Tracy Richardson is a Psychological Wellbeing Practitioner at Inclusion Thurrock and a recent guest on episode two of the MSE Moments That Matter podcast.
The podcast explores what resilience really means, what it can look like, how we can build it and even apply it in the workplace.
In this blog Tracy digs a little deeper and explains how self compassion and boundaries can help build our resilience.
Resilience is a word that we often hear in everyday language – but what is it and how do we get it?
If we look to the scientific study of resilience, it is defined as “good outcomes in spite of serious threat to adaptation or development” (Masten, 2001). Masten goes on to describe resilience as being “ordinary magic”.
Just pause for a moment, consider how many difficult circumstances, situations and challenges that you have faced in your lifetime…and yet here you are today…that’s resilience in action!
By this she means that resilience has the capacity to enable us to get through the most difficult of circumstances, and yet rather than being a rare superpower, it is common to us all as human beings and something that we can develop.
If we assume that we have evolved with the survival mechanism of negative perceptual bias, it isn’t surprising that we fail to notice our own resilience and instead we hone in on how we didn’t sail through a difficult situation in exactly the way that we would have chosen.
We cannot force ourselves to be resilient, in fact the more we try to force it, the more likely we are to overload ourselves and burn out.
Instead, we must provide the environment most conducive to cultivating resilience.
This environment is one where we prioritise our wellbeing, get adequate rest, have a balanced diet, move our bodies, connect with people, engage ourselves in activities that are meaningful to us and ensure that we top up our tank of positive emotions on a daily basis. In addition to this we need two further factors in our cultivation of resilience: self-compassion and strong boundaries.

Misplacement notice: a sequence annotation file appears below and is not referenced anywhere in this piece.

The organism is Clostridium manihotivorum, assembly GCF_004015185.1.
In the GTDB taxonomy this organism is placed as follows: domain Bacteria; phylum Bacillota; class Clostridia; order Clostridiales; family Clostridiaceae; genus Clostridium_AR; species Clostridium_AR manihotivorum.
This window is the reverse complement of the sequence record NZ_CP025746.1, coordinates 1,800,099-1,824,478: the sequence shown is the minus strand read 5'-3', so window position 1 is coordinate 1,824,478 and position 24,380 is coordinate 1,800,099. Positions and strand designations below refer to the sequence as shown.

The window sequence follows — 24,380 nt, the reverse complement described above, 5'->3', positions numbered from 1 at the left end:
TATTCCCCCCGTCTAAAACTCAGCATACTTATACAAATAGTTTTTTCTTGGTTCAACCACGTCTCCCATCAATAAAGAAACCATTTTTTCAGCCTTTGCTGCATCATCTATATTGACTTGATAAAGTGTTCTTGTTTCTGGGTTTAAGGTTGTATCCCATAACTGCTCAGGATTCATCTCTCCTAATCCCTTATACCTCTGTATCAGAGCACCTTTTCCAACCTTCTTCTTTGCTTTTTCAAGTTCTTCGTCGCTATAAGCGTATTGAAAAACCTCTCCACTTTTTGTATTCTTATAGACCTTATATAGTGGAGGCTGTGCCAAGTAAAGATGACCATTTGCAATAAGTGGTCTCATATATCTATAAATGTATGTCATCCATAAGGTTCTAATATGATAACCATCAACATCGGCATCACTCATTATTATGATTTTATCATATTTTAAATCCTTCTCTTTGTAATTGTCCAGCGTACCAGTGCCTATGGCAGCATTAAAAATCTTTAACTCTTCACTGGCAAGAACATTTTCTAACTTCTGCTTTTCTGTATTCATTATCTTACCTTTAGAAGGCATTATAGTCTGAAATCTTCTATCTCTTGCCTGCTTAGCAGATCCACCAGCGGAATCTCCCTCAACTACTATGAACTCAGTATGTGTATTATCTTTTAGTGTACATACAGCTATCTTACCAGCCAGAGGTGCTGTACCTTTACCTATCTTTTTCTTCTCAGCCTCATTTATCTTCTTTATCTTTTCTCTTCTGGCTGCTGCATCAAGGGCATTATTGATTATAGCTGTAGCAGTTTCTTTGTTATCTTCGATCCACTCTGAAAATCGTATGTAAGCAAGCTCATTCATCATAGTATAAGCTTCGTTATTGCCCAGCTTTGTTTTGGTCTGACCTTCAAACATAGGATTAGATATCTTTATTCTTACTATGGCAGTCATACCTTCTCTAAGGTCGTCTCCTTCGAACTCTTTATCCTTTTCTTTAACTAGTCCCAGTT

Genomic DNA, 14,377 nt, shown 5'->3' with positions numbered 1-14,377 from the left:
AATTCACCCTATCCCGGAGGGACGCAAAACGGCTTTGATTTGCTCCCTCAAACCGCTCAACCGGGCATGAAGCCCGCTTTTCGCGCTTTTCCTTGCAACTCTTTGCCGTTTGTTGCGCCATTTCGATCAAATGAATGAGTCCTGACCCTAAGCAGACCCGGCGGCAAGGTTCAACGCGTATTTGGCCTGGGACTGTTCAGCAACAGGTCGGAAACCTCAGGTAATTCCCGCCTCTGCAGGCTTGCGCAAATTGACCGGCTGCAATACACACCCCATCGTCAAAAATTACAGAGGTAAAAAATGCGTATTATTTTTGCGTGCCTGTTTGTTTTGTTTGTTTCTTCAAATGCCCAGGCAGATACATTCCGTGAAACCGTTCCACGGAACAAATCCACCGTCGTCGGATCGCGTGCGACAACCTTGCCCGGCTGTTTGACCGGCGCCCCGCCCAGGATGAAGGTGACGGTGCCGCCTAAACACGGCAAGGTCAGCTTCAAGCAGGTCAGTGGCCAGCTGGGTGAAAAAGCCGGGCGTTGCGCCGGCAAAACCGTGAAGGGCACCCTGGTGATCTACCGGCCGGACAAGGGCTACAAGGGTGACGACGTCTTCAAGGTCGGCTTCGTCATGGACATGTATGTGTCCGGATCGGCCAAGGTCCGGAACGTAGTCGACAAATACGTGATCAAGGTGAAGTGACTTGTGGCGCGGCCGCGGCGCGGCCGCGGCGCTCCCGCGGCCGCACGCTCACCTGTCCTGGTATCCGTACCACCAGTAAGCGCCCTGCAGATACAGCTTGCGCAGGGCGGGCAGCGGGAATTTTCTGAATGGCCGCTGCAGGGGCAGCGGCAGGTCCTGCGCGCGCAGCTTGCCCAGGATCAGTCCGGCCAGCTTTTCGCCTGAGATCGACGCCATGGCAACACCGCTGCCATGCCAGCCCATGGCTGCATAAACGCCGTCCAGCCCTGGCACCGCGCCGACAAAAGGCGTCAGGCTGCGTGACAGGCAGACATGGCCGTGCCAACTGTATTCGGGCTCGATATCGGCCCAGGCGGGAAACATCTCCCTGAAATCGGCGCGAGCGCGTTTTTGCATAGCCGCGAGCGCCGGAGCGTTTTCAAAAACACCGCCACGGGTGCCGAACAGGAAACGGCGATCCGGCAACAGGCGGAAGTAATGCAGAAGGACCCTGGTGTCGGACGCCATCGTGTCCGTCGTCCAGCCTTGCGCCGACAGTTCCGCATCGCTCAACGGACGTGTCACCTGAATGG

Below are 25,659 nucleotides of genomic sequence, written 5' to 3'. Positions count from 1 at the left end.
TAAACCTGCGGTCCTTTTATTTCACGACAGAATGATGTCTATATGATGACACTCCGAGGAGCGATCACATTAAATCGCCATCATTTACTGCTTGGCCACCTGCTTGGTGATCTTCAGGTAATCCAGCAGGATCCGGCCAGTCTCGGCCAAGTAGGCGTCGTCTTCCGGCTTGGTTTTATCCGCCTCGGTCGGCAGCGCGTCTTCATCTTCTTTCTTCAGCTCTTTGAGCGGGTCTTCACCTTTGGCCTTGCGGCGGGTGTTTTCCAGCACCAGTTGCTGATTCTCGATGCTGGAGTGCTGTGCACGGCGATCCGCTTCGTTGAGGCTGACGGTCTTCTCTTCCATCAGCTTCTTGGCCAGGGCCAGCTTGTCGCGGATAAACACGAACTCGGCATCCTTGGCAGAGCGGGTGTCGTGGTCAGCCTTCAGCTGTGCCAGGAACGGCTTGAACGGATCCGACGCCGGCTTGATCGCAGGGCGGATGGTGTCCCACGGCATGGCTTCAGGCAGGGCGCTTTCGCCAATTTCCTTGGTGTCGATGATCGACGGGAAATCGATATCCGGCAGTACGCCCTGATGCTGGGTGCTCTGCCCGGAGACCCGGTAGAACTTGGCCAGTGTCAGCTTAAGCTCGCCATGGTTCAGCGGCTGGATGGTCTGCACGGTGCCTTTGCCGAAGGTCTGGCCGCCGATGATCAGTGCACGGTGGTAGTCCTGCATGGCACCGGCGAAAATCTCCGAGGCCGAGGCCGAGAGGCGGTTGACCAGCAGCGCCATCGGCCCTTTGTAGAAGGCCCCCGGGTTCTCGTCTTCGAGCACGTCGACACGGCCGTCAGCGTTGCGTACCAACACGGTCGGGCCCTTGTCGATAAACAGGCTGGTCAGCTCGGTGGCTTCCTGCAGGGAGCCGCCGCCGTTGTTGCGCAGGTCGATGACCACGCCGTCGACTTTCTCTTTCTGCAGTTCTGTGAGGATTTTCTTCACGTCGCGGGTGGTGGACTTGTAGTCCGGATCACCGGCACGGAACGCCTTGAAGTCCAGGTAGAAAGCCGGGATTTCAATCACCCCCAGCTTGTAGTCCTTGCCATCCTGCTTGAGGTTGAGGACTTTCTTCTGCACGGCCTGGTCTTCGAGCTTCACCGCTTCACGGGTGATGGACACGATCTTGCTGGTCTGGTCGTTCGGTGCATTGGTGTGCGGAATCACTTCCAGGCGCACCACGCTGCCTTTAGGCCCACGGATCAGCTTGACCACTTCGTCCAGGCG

Self-compassion is the idea of giving ourselves the same support and understanding that we would afford someone that we care about. Dr. Kristin Neff’s work is a great place to start if you want to know more about self-compassion (Neff, n.d.). Harnessing self-compassion allows us to set fair and firm boundaries that allow for healthy adaptation within difficult circumstances – in other words, we provide ourselves with what we need to get through a challenge.
The call for workforces to be more resilient has all-too-often and for too long been used as stick to try to beat workers into doing more and pushing through despite exhaustion. An organisation employing this approach is likely to end up with a depleted, despondent and burnt out workforce. For an organisation to be resilient it needs to create the environment for each individual to be able to cultivate their resilience.
Resilient organisations are likely to embrace a compassionate leadership approach, see their people as their biggest asset and treat them as such, provide space for reflection, for rest and digest, and to make it safe for individuals to define their boundaries.
The benefits of respecting boundaries can be immensely powerful. “Boundaries are the distance at which I can love you and me simultaneously” (Prentis Hemphill, n.d.). Imagine how loyal, productive, effective and resilient a workforce would be if each individual has the space to love their work and give themselves the care and time they need to be at their best.
In summary, resilience is not a strength to demand, it is one to cultivate through providing the right environment. We all have a part to play in providing and making space for the necessary conditions: the individual, the family, groups, organisations and society.
- Masten, A. S. (2001). Ordinary magic: Resilience processes in development. American Psychologist, 56(3), 227–238.
- Neff, K. (n.d.). Self-Compassion. Retrieved July 27, 2022
- Prentis Hemphill. (n.d.). Retrieved July 27, 2022